Shaul Arieli
The Daily Star (Opinion)
June 18, 2008 - 4:41pm

The policy of "throwing away the keys" that characterized the Israeli withdrawal and removal of settlements from the Gaza Strip in the summer of 2005 played right into Hamas' hands as it sought to achieve political and social objectives based on a strategy of "armed struggle" and non-recognition of Israel.

In the absence of a significant peace process and against the backdrop of Fatah\'s failure to maintain an effective ruling authority and sound government, Hamas defeated Fatah in parliamentary elections, formed a Palestinian Authority government and rounded out its victory with a military takeover of the Gaza Strip last year. Israel responded by galvanizing an international consensus in favor of boycotting Hamas and recognizing the Fatah-led government of Prime Minister Salam Fayyad. It followed through politically with the goal of bringing about the collapse of Hamas rule in Gaza and constraining its military expansion and the threat it projects to the surrounding towns and kibbutzim. Israel limited and even stopped the passage of goods into Gaza and encouraged reinforcement of the Egyptian military deployment along the Philadelphi road in order to prevent smuggling.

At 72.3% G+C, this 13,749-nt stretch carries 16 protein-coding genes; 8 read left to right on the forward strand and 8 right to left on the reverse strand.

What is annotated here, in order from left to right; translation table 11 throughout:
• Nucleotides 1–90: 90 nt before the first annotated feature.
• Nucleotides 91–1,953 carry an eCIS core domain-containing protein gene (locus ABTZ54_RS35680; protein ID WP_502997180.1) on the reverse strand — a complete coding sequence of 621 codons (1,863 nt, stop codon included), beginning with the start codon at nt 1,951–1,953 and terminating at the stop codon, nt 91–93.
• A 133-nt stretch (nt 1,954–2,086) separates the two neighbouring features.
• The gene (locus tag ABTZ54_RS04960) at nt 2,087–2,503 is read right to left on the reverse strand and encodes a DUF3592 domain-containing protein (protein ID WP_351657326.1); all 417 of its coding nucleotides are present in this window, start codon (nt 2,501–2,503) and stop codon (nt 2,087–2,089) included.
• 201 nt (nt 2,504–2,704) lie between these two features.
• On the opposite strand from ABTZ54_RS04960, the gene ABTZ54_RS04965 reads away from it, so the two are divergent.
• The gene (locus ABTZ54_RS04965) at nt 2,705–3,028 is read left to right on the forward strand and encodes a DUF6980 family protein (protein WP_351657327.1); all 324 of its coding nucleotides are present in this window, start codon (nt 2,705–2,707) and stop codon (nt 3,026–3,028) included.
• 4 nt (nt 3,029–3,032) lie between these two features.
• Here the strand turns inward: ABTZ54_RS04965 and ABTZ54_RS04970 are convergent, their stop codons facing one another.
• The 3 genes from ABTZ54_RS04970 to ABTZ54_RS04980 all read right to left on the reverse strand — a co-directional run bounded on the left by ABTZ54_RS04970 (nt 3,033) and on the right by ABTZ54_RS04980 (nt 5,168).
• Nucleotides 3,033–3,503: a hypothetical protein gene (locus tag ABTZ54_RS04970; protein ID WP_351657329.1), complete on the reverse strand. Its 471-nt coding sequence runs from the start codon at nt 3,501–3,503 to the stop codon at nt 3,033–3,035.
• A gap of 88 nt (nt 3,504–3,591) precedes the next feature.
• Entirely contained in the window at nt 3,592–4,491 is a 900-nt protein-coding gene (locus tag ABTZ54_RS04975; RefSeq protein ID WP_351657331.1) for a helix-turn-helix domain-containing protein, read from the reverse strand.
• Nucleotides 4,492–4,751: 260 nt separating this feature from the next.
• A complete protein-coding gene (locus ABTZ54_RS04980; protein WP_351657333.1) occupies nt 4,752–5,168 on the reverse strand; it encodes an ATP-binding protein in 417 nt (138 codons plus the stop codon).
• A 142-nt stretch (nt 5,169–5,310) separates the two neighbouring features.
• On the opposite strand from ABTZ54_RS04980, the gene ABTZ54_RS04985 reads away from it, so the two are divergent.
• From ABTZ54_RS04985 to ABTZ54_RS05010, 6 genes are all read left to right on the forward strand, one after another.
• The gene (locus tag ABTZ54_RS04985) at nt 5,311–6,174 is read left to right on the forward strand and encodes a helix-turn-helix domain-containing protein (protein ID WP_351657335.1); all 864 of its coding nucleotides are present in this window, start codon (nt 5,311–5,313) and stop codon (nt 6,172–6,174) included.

This is the political backdrop to the Israel-Hamas military struggle. Israel is deploying its military in a series of operations defined by two basic political assumptions. In view of the cost involved and particularly considering the absence of an actor, new or old, to whom it can transfer responsibility, it is avoiding full reoccupation of the Gaza Strip. But it is also avoiding accepting a cease-fire along the conditions proffered by Hamas. This reflects its fear of bolstering Hamas\' prestige and of facilitating Hamas\' military growth, stabilization of its rule in Gaza, enhancement of its status in the West Bank, and damage to Fatah\'s status - to the extent of the latter\'s collapse and cancellation of the international boycott of Hamas rule.

This operational policy has for the past two years nourished an asymmetrical struggle. Israel launches daily attacks against armed personnel inside Gaza, bringing about hundreds of casualties every month at a minimal cost to itself. And Hamas strikes at Israeli civilian population concentrations in the Gaza region with rockets and mortars - for which Israel still lacks an effective defensive or offensive response.

The Egyptian-mediated negotiations over a cease-fire are drawn out because of the different ways the two sides approach their objectives. Hamas sees a cease-fire first and foremost as a way of removing the boycott; it is prepared to reciprocate with delayed implementation in the West Bank. Israel seeks to begin with a mutual cease-fire and wants to prioritize and delay for as long as possible an ending of the Gaza siege and a cease-fire with Hamas in the West Bank. Israel, which enjoys the military advantage, wants to integrate release of the captured soldier Gilad Shalit into the deal and pay in return the lowest possible price in released Palestinian prisoners.

Until agreement is reached, if it is reached at all, both sides continue to pursue the military track in an attempt to augment cease-fire conditions. Occasionally they even violate their shared informal "understandings" regarding the use of force: Hamas, by firing Grad rockets at Ashkelon and Netivot inside Israel; the Israeli armed forces, by launching broader and deeper ground operations than usual.